Forwarded by Linda Purrington <email@example.com>
Just to keep some of you up to date, after six months of 25 parents trying
to get a meeting with the school district Superintendent, we had to retain
local attorney for $1000 to get a 2 hour meeting that solved non of the
issues. The school district's "head in the sand" "Who us?" position left us
no option except to file suit to force them to address these blatant
inequities. With help of two of the most selfless Title IX advocates in the
country, Herb Dempsey, WA, firstname.lastname@example.org and Linda Purrington, CA,
email@example.com we finally hooked up with top Title IX attorneys in
the country, Sam Schiller (918) 482-5942 http://www.schillerlawfirm.com
Ray Yasser (918) 631-2442 and they agreed to take our case. They flew in
Thursday, filed the suit yesterday and left this morning. With these four
people fighting for females rights, we may be beginning to see a tidal wave
sweep across the country that will once and for all make "non-compliance"
not an option. The time has come. I will let you know the status as things
progress. Thanks for your support and encouragement.
I found this quote recently and thinks it pretty much sums it all up
"I know I wouldn't be here, and all of us wouldn't be here, without certain
sacrifices and certain stands that people have made - not just women but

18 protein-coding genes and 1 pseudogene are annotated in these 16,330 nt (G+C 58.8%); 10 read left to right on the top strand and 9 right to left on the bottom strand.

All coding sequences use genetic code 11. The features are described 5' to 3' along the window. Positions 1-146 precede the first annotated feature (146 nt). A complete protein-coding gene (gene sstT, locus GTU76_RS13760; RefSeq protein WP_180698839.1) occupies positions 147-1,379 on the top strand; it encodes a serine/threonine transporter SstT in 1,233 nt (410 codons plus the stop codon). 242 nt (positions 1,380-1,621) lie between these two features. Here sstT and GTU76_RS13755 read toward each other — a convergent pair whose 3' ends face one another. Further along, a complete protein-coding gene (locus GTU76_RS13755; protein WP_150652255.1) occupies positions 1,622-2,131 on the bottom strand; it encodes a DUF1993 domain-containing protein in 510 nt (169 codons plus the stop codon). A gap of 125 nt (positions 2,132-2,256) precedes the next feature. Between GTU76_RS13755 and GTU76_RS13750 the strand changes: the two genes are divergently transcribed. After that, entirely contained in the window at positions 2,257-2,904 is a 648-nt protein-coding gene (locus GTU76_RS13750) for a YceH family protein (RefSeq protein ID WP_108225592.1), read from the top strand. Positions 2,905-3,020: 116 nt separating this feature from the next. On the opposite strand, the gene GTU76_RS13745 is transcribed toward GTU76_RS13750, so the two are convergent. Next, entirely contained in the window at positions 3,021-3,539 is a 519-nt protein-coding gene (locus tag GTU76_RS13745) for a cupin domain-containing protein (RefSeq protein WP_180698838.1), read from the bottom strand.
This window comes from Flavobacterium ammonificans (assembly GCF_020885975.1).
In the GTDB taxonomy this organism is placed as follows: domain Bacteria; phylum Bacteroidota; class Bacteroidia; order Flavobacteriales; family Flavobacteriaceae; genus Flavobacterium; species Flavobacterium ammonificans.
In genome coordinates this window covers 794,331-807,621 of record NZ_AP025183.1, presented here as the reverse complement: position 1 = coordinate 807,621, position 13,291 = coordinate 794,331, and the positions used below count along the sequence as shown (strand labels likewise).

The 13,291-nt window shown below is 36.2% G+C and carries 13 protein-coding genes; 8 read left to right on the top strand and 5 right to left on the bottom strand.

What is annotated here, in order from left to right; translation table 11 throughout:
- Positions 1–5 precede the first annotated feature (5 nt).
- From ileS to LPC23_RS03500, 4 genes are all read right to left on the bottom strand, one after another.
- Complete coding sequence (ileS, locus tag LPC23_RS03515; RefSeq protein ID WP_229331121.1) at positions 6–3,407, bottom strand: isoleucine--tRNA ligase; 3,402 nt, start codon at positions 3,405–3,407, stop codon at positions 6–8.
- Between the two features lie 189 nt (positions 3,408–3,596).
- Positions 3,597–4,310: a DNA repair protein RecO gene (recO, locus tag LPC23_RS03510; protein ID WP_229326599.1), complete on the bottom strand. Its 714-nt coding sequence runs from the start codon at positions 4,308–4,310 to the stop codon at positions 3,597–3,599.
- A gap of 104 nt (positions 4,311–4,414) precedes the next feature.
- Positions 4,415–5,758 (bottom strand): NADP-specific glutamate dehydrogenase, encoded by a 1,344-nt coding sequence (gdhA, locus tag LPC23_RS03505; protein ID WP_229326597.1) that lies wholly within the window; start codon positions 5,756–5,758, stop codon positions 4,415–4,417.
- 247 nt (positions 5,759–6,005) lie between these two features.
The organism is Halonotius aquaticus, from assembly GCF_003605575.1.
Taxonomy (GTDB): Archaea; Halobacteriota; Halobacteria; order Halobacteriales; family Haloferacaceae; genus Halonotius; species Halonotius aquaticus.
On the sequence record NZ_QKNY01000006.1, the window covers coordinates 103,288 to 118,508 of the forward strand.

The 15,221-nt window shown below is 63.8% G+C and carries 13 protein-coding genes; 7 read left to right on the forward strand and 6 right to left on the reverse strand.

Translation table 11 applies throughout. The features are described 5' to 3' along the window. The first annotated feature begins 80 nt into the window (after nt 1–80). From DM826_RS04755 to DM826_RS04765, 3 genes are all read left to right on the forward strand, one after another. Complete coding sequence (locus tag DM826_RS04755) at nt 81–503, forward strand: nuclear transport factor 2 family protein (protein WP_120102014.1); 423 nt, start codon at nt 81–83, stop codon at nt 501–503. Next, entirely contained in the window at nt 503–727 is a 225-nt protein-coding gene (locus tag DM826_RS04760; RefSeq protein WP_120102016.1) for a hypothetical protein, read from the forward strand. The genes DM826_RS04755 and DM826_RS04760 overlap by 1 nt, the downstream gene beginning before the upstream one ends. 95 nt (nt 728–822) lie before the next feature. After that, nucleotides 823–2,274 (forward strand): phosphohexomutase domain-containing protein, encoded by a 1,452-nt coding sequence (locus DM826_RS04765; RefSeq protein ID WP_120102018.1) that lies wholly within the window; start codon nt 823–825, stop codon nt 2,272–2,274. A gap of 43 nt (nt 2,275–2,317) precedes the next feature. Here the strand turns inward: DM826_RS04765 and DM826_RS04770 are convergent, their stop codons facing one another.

stepping up and supporting what we do and how we do it." - Mia Hamm,
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T R I - S T A T E N E W S B R I E F S
School District Sued Over Title IX
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School District Sued Over Title IX
Reported by: Lynn Giroud
Web produced by: Fred Slezak
3/24/00 5:01:33 PM
It's a common site this time of year, girl's softball on a springtime
afternoon. But, the Lady Rebels of Boone County High were battling more
their opponent. They were fighting what they said was inequity.
A group of parents filed a federal lawsuit Friday alleging the Boone County
School District was violating Title IX by failing to provide equal
opportunities for girls to participate in school-sponsored athletics.
"It's not a situation where we want to take anything away from the boys,"
said Edward Lawrence, father of one of the girls. "We're trying to make
things equitable for the girls."
The girls softball field is not at the high school, it's a few miles away,
behind Collins Elementary.
The boys' baseball field at the high school had dugouts, lights, bleachers,
and an electronic scoreboard. It's right next to a new football field with
press box and new lights.
The girls' field didn't even have access to a locker room or bathrooms.
There was no girls' JV team, so these parents said, there's less
for girls to make it onto the team.
The boys get other perks, as well, like uniforms that are paid for and
busses to ride to games. Parents have to drive the girls to practice and to
School Superintendent Bryan Blavatt said the district has been fair to
"We've gone beyond what's required, taken an affirmative step to try and
provide everything we can, not just because of Title IX, but because equity
is a real concern of mine."
Blavatt said the district has been working on finding an alternate site for
a new softball field. He said the lawsuit is without merit.
The attorneys who filed the suit have dealt with these issues throughout
country, and of the 50 Title IX cases brought to court in the past eight
years, the plaintiffs have won in every case.
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